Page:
Thursday, October 22, 2020

So You Need a Hearing Aid


It is well known that a person who has poor eyesight would not consider trying to function without glasses or contacts, but many who cannot hear well simply resign themselves to living in an increasingly quiet world. Since hearing loss often occurs very gradually, an individual may not realize how serious the problem has become. Others may not want to be seen wearing a hearing aid. In addition, the very thought of buying a hearing aid can be quite confusing and intimidating. The wisest advice is to become an informed consumer.

Where Do You Begin?

There are several schools of thought as to the first steps you should take if you suspect a hearing loss. There are some professionals who suggest the first stop should be with the audiologist, and others who feel the first stop should be with the physician. Clearly a thorough hearing evaluation is needed to determine the type of hearing loss you have and what options exist for treating your hearing loss. This type of testing is usually done by an audiologist, a non-physician specialist with a graduate degree in the measurement and treatment of hearing impairment. In some areas, particularly rural ones, there may not be an audiologist nearby; you may need to go directly to a hearing aid dealer instead. Dealers have less formal education than audiologists and generally use more limited diagnostic equipment. However, they may have a great deal of practical experience in fitting hearing aids. It is advisable to make sure that the audiologist or hearing aid dealer is licensed in your state. If you have any doubts as to their qualifications, check with the local Better Business Bureau or licensing board in the state for a record of past consumer complaints.

If the audiologist or hearing aid specialist believes that your hearing loss requires further medical attention, he or she should refer you to a physician, internist, family physician, or ear, nose, and throat specialist (ENT). The U.S. Food and Drug Administration requires that a licensed physician evaluate your hearing within six months before you purchase a hearing aid, unless you sign a waiver. However, for first-time hearing aid users, bypassing the medical evaluation may not be in your best interest. A physician can tell whether your hearing loss might be corrected by something as simple as removing wax from your ears or if your hearing impairment is a sign of something more serious. A recent study suggested that 20 percent of older adults seeking assistance for hearing loss from an ear, nose, and throat specialist required medical treatment; the other 80 percent could have benefited from hearing aid use. This has fueled the debate, especially in light of managed care, as to which type of provider you should see first in seeking help for your suspected hearing loss.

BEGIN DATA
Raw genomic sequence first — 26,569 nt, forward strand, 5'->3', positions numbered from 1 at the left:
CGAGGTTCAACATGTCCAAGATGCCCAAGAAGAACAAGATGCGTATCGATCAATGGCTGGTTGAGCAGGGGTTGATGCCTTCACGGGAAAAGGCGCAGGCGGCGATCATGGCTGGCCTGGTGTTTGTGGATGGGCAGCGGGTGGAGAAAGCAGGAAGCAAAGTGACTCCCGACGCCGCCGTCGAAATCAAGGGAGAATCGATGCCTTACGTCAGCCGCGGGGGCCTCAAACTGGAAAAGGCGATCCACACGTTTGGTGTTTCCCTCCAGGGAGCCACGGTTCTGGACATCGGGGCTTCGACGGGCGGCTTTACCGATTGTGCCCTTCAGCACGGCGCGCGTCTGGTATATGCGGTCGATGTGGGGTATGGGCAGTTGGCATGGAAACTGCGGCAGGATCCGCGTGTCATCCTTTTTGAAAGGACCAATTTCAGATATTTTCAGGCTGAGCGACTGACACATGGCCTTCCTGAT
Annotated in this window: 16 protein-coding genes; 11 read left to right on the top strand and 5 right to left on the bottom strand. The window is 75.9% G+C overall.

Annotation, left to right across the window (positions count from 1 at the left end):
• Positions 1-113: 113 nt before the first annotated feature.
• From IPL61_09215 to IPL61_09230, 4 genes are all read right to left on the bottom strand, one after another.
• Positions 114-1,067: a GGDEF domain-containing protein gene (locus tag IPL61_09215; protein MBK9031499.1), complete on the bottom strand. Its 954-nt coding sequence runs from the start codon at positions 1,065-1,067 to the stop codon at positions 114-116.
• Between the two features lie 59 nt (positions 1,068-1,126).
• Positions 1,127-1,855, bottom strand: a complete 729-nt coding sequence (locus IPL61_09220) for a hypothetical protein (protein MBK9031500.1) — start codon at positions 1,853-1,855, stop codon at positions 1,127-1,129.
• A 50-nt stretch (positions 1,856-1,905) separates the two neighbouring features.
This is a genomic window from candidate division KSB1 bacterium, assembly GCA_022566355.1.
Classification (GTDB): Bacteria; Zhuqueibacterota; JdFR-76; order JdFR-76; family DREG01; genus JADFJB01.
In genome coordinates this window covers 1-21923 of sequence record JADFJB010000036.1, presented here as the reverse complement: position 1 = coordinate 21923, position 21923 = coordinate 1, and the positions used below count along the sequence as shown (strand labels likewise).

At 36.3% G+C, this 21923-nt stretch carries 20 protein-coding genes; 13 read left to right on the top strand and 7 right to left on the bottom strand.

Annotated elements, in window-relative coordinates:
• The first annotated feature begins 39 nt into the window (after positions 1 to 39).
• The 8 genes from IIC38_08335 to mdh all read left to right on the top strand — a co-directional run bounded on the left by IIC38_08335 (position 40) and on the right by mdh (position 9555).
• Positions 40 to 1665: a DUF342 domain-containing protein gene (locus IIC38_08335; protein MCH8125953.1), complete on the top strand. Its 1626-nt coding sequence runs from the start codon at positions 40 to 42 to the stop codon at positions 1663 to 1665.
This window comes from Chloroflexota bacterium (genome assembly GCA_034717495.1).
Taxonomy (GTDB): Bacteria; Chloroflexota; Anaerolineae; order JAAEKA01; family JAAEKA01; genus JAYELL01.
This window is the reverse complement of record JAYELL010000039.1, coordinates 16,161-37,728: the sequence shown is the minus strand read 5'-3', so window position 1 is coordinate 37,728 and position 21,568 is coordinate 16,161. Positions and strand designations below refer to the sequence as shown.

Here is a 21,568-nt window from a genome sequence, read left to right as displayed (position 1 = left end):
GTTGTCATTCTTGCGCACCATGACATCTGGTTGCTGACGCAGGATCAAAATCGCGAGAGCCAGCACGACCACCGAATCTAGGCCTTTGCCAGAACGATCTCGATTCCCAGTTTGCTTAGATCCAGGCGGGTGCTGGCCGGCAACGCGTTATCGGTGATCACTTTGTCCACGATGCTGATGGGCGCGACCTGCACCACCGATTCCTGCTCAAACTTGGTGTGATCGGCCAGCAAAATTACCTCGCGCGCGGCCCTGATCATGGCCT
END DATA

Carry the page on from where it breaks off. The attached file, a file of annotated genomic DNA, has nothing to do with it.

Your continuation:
How Do Hearing Aids Work?

Not all hearing aids work the same way. The inside mechanisms of hearing aids vary among devices even if they are the same style. Three types of circuitry or electronics are used: Analog/Adjustable, Analog/Programmable, and Digital/Programmable. Hearing aids are simple in principle. All hearing aids consist of a tiny microphone, amplifier, and speaker, as well as a battery to power them. Hearing aids vary in their circuitry and overall design, which in return affects the price. Many hearing aids have become smaller in recent years in response to consumer demand. However, smaller is not always better. The type of hearing aid that is appropriate will depend on the type and degree of hearing loss you have.